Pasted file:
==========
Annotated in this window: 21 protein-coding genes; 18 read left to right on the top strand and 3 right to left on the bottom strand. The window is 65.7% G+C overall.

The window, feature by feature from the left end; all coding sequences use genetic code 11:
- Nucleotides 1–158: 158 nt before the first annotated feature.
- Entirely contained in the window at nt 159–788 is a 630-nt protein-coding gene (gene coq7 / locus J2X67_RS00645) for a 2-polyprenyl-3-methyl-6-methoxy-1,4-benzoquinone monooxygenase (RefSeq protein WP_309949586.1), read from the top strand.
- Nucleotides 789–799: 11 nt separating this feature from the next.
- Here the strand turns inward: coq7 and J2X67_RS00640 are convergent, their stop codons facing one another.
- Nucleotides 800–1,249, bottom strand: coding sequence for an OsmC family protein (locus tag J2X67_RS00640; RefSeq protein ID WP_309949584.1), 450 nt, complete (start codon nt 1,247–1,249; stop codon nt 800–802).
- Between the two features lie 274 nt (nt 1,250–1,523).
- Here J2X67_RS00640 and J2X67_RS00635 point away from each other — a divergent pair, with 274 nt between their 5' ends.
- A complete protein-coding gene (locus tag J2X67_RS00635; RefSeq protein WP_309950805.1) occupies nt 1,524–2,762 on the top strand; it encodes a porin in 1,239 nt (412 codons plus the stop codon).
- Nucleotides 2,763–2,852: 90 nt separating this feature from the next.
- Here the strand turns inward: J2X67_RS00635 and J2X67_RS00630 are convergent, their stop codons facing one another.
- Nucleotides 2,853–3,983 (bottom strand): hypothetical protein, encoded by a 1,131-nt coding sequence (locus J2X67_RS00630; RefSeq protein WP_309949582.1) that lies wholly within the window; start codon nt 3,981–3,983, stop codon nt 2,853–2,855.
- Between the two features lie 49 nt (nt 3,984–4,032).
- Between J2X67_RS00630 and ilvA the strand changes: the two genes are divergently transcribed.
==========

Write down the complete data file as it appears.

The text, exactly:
Annotated in this window: 21 protein-coding genes; 18 read left to right on the top strand and 3 right to left on the bottom strand. The window is 65.7% G+C overall.

The window, feature by feature from the left end; all coding sequences use genetic code 11:
- Nucleotides 1–158: 158 nt before the first annotated feature.
- Entirely contained in the window at nt 159–788 is a 630-nt protein-coding gene (gene coq7 / locus J2X67_RS00645) for a 2-polyprenyl-3-methyl-6-methoxy-1,4-benzoquinone monooxygenase (RefSeq protein WP_309949586.1), read from the top strand.
- Nucleotides 789–799: 11 nt separating this feature from the next.
- Here the strand turns inward: coq7 and J2X67_RS00640 are convergent, their stop codons facing one another.
- Nucleotides 800–1,249, bottom strand: coding sequence for an OsmC family protein (locus tag J2X67_RS00640; RefSeq protein ID WP_309949584.1), 450 nt, complete (start codon nt 1,247–1,249; stop codon nt 800–802).
- Between the two features lie 274 nt (nt 1,250–1,523).
- Here J2X67_RS00640 and J2X67_RS00635 point away from each other — a divergent pair, with 274 nt between their 5' ends.
- A complete protein-coding gene (locus tag J2X67_RS00635; RefSeq protein WP_309950805.1) occupies nt 1,524–2,762 on the top strand; it encodes a porin in 1,239 nt (412 codons plus the stop codon).
- Nucleotides 2,763–2,852: 90 nt separating this feature from the next.
- Here the strand turns inward: J2X67_RS00635 and J2X67_RS00630 are convergent, their stop codons facing one another.
- Nucleotides 2,853–3,983 (bottom strand): hypothetical protein, encoded by a 1,131-nt coding sequence (locus J2X67_RS00630; RefSeq protein WP_309949582.1) that lies wholly within the window; start codon nt 3,981–3,983, stop codon nt 2,853–2,855.
- Between the two features lie 49 nt (nt 3,984–4,032).
- Between J2X67_RS00630 and ilvA the strand changes: the two genes are divergently transcribed.